The day on the Hill culminated in a reception in one of the Senate buildings, where we mingled with groups from other states to gain insight into how the day went for other state programs. Everything concluded with a delicious dinner in Washington.

A heartfelt thank you goes out to the athletes and parents on the Special Olympics Northern California & Nevada Capitol Hill Day team! You all sure lived up to your promise to rock the Hill!


2013 Was Our Favorite

To say that 2013 was an exceptional year for Special Olympics Northern California’s Schools Partnership Program seems to be selling it short. We had unparalleled growth across the board – in our student-athletes, general education volunteers and school districts as we welcomed Mission Valley Special Education Local Plan Area. And there were so many great stories that we got to witness! In honor of 2013, we took a look back at our (first!) year of Our Unified Schools!

Click the photo to link to the blog post!

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Top Viewed Blog Posts

  1. Spotlight on Irvington High School
  2. Special and General Education Bond at Unified Soccer Tournament
  3. This Wordless Wednesday post
  4. How Do You Feel When You Hear the R-Word?
  5. We Experience It All Around Us, All We Need to Do Is Look
  6. Find Your Photos – Part Two
  7. Guess Who’s Joining the Family
  8. Junior High Chatter
  9. Find Your Photos
  10. Fresno Schoolers Head to Summer Games

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Happy Holidays From Our Unified Schools!

On this winter’s day, we at and Special Olympics Northern California & Nevada would like to give some heartfelt thanks to…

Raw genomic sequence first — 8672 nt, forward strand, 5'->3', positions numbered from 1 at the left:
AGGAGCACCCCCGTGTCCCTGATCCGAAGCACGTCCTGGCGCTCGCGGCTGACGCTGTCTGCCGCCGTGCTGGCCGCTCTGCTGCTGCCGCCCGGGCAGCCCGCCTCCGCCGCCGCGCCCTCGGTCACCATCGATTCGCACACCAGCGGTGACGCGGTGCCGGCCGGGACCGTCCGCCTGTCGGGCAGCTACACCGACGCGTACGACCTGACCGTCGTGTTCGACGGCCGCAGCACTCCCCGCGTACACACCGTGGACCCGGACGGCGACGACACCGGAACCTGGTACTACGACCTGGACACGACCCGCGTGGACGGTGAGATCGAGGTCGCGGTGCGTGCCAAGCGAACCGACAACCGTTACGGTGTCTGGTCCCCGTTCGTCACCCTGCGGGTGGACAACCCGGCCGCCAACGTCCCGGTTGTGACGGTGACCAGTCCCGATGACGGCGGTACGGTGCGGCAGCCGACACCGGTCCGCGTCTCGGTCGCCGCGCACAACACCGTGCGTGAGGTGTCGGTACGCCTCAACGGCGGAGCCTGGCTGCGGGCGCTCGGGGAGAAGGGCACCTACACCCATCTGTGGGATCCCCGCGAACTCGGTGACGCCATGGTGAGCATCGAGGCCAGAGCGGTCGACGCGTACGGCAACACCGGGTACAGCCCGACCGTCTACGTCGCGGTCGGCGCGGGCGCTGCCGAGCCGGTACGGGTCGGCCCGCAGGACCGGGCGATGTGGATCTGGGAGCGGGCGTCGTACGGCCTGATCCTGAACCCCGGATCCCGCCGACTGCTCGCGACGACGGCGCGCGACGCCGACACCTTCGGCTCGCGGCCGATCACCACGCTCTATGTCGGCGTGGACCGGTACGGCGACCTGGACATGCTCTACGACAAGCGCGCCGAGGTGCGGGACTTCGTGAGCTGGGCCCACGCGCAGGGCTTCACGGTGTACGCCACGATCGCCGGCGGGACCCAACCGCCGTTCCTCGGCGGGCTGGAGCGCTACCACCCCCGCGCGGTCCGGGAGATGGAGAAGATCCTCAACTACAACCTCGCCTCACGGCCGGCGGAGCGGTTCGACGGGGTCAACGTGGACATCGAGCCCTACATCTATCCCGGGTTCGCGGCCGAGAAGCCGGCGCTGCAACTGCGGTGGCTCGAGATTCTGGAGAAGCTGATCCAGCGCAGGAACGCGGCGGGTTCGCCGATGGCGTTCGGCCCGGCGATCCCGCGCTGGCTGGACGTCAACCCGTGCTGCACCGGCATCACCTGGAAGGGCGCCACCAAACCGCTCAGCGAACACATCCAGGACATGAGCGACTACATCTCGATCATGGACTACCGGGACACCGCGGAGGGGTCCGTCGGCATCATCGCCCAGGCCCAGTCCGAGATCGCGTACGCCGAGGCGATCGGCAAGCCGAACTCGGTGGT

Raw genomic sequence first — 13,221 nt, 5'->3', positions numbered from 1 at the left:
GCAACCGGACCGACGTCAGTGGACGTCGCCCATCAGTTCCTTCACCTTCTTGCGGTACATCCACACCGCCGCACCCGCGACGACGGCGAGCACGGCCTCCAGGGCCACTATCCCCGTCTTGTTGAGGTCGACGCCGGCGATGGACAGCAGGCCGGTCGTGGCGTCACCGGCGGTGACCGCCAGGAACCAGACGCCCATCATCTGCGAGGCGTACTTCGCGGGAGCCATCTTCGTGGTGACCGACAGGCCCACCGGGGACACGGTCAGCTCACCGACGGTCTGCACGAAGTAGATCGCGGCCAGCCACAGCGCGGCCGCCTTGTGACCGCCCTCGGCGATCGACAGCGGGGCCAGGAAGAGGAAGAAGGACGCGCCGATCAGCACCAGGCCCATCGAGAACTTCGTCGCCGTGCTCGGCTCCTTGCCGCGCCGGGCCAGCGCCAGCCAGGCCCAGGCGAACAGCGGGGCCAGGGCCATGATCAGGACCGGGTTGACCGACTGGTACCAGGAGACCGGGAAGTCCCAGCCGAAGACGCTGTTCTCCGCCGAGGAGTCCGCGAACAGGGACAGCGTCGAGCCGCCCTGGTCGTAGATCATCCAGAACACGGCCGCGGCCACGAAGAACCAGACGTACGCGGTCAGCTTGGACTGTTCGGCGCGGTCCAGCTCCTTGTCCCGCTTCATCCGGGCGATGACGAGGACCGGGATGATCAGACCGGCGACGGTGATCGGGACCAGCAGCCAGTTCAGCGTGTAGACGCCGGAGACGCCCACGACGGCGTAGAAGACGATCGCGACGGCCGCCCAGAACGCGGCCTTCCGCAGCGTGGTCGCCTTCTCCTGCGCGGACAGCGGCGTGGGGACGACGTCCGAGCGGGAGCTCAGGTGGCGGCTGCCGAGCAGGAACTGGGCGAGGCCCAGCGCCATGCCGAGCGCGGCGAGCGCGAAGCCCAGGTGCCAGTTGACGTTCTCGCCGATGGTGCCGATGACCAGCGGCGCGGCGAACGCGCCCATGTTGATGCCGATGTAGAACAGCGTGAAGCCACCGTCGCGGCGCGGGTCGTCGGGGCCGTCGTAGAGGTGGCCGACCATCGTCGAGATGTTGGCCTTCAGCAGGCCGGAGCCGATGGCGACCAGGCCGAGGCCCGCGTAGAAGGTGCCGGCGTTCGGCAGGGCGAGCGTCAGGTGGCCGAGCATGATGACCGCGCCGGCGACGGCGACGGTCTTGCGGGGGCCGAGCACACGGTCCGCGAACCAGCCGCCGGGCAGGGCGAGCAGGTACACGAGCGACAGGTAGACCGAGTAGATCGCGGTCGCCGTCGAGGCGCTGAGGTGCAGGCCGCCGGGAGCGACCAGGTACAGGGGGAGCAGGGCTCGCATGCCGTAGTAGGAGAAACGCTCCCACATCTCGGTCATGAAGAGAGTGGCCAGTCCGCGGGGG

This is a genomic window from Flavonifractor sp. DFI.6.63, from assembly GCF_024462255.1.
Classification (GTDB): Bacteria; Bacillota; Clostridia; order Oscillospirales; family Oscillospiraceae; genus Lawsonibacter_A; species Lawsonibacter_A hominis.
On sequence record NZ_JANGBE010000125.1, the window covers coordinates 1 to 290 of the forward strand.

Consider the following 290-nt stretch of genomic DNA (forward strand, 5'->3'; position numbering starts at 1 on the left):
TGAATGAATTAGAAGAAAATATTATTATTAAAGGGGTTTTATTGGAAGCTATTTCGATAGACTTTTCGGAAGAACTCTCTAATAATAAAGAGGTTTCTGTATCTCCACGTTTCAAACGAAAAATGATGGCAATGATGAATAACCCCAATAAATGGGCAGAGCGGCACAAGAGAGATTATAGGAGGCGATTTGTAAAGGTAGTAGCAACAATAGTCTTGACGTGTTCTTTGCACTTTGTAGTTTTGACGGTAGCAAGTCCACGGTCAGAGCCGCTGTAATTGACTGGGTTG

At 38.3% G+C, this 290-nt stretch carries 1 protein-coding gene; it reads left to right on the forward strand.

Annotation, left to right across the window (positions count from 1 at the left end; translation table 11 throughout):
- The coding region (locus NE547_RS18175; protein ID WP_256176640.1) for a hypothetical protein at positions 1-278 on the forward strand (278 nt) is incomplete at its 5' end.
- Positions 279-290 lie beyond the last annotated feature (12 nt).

The 7,100 student-athletes who inspire everyone with their talent and drive



The 19,000 general education students who prove that everyone is worthy of respect and acceptance


The special education teachers who make a difference in the lives of their students every single day


The parents, siblings and family members of special education student-athletes who are tireless cheerleaders

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The school administrators who make it possible to have Special Olympics in the schools

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The sponsors whose financial gifts change the lives of special education and general education students across Northern California and Nevada


The law enforcement officers who champion our athletes with their encouragement and fundraising


The fans, volunteers and supporters of Special Olympics Northern California & Nevada who make our student-athletes feel like rock stars


May this holiday season and 2014 bring all of our Special Olympics family joy, peace and happiness! Thank you for all that you do! 

You can give the life-changing gift of sports to our special education student-athletes. Every online gift made through Dec. 31 will be matched dollar-for-dollar by the generous Special Olympics Northern California & Nevada Board of Directors.

Your $50 gift + $50 matching gift = 1 special education classroom sport season

Every dollar helps! Give today by clicking here!